Today, the United States arguably contends with one of the most complicated and dangerous “world orders” in its history.  It must maintain a credible nuclear deterrence, defend against unprecedented levels of cyber warfare, compete in the militarization of space, engage in asymmetric warfare against insurgencies and terrorist groups worldwide, and ...

Military security assistance as it is currently applied is an outdated, myopic approach. It is characterized by ambiguous funding timelines, stove piped information, and the lack of unified resource application.  The U.S. can significantly increase the efficacy of security assistance resourcing through a holistic approach, integrating private and federal programs. ...

Nobody likes comparisons with the Vietnam War, but in the case of United States security assistance, the comparison is worth considering. The United States often approaches security assistance the same way it did in Vietnam, with the same results.   Moreover, because the United States has been using the same ...

U.S. security assistance and cooperation programs have come under a lot of fire recently.  The failure of the $500 million program to train and equip moderate opposition forces in Syria is the latest example. However, there is a longer history, including the collapse of the Iraqi military in its fight ...

Fourteen years ago this week, the United States began “Operation Enduring Freedom” in Afghanistan, with the purpose of eliminating the threat of al-Qaeda and toppling the Taliban. Yet today, the Taliban are surging across much of the country and al-Qaeda still lingers in the eastern border regions of Afghanistan. Despite ...

In an interview with The Cipher Brief, Andrew Small, an expert on Chinese policy in South Asia for The German Marshall Fund, discussed the evolving China-Pakistan relationship.  He said that ties between the two countries are “deepening,” as China becomes more engaged with Pakistan’s economy and security. The Cipher Brief: ...

Several years ago, relations between Pakistan and the United States hit a post-9/11 low. The 2011 discovery of Osama bin Laden’s compound not far from Pakistan’s premier military academy left Americans seething and suspicious. For their part, Pakistanis fulminated over a series of American “violations” of their territorial sovereignty by ...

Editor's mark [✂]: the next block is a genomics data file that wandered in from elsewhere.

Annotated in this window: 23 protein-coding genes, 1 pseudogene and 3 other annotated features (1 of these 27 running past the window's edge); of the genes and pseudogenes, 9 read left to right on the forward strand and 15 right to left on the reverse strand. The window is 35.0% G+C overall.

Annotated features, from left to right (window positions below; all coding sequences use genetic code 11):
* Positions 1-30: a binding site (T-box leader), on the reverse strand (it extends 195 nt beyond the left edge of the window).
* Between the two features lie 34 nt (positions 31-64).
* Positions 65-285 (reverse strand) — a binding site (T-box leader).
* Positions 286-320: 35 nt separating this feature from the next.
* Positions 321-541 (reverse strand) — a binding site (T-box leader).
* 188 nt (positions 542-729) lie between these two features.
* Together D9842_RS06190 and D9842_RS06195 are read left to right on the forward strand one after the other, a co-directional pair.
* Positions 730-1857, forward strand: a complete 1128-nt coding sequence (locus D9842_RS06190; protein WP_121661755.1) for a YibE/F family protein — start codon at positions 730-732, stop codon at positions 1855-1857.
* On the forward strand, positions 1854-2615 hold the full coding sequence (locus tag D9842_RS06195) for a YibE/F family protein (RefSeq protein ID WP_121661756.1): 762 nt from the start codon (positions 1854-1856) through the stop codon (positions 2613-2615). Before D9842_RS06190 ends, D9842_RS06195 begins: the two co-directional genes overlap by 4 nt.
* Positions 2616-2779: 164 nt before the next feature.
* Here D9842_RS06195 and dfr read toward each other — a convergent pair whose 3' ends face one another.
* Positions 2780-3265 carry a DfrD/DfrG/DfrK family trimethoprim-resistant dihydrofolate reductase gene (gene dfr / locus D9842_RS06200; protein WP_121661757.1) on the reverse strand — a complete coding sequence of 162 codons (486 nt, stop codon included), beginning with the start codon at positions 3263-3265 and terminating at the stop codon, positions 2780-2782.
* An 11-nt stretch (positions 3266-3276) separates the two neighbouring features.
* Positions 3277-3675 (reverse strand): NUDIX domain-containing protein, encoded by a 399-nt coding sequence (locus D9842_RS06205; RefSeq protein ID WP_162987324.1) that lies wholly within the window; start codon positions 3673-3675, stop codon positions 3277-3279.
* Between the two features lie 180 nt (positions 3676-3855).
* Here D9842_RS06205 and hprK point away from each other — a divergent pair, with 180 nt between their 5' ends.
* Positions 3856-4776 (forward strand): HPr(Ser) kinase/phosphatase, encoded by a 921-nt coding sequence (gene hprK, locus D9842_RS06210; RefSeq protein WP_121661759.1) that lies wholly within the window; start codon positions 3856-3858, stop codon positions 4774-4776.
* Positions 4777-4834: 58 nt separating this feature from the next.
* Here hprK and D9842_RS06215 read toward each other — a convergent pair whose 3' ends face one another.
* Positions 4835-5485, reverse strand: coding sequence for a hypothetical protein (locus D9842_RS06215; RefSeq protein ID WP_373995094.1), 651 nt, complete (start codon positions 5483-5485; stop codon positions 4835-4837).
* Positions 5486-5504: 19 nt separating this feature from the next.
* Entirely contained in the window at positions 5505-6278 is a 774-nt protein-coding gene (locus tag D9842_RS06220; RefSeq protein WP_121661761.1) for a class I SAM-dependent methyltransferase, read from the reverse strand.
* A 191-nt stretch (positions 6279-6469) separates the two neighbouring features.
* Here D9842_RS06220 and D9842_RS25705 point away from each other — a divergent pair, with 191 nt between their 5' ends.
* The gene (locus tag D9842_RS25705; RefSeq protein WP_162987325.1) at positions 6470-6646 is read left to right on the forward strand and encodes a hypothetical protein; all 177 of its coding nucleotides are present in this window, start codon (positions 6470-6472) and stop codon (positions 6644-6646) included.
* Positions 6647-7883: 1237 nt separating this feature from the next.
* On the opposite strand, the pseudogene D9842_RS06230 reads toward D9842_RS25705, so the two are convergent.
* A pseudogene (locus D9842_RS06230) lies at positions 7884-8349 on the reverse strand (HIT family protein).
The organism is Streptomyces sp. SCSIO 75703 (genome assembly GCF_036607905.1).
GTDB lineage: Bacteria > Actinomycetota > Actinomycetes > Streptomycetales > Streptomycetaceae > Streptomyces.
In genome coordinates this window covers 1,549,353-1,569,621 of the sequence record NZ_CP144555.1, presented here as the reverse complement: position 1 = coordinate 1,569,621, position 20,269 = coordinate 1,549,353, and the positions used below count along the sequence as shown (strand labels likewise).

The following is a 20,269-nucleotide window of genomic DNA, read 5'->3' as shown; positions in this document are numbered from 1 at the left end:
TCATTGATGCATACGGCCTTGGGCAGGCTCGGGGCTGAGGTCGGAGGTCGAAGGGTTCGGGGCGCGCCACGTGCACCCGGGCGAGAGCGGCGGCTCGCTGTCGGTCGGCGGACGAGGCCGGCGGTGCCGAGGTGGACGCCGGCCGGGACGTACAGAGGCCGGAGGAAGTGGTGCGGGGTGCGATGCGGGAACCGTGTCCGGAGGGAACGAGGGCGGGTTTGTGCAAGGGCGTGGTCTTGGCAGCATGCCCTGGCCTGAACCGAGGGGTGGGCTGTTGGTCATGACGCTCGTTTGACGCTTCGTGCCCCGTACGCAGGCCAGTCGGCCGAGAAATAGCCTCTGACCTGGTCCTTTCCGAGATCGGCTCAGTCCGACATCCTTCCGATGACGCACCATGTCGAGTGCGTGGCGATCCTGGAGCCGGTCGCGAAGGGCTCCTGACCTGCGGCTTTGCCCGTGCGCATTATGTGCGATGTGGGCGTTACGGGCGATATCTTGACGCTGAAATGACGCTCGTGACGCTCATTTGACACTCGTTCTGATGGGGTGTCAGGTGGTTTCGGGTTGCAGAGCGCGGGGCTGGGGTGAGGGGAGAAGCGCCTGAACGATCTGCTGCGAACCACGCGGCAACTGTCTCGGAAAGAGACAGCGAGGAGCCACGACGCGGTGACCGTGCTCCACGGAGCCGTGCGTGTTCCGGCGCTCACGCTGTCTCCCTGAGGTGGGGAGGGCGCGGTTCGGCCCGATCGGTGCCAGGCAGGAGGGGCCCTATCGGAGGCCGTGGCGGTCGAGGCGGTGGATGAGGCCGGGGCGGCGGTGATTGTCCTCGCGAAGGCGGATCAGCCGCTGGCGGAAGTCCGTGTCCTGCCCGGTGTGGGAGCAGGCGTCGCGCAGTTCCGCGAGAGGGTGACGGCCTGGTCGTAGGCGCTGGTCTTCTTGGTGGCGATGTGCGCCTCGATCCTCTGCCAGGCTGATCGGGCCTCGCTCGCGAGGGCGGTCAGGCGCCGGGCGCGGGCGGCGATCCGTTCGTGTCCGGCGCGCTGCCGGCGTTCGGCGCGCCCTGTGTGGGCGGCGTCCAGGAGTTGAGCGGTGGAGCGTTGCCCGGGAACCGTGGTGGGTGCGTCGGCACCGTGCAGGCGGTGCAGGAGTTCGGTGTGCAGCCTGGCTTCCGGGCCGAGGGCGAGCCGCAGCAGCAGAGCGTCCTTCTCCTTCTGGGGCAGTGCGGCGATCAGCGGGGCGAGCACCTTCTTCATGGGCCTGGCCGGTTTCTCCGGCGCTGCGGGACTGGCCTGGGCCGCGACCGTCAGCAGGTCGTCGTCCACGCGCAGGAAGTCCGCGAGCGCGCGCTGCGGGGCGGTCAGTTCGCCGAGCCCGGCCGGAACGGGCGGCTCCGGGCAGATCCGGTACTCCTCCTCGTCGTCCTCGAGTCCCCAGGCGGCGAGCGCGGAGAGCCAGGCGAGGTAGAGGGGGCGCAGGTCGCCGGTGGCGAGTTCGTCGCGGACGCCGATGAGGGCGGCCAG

Several years ago, relations between Pakistan and the United States hit a post-9/11 low. The 2011 discovery of Osama bin Laden’s compound not far from Pakistan’s premier military academy left Americans seething and suspicious. For their part, Pakistanis fulminated over a series of American “violations” of their territorial sovereignty by ...

As U.S. counterterrorism successes mount in eliminating terrorists in Pakistan, the al-Qaeda “glue” that holds the U.S.-Pakistan security relationship together has seemed to weaken.  What is the future of the U.S.-Pakistan relationship?  Tired and worn out by our long-running engagements in far away lands since 9/11, there is real temptation ...

The rifts among Taliban factions had been growing for some time, bubbling up as the deception over their leader’s death continued. They boiled over last month - not by accident -  on the eve of a second round of peace talks, forcing the Taliban to acknowledge that its supreme commander ...

The Cipher Brief sat down with General Stanley McChrystal, the former commander of the International Security Assistance Force (ISAF), for a wide-ranging interview.  The general offered his thoughts on the future of Afghanistan. The Cipher Brief: Can the U.S. really withdraw completely from Afghanistan? Does it concern you? GEN McChrystal: I ...

During the 11 months of Afghan President Ashraf Ghani’s presidency, and despite the combination of a rapid Western pullout and an expanding Taliban insurgency, there had been, nonetheless, at least some small room for optimism.  After all, until a few days ago, Ghani appeared to have established a genuine rapprochement ...

For the past several years, the Obama administration’s strategy for Afghanistan has rested on the basic assumption that although no reasonable amount of U.S. money or troops could win the war against the Taliban outright, a limited American commitment to Afghanistan’s security forces and government would enable Kabul to hold ...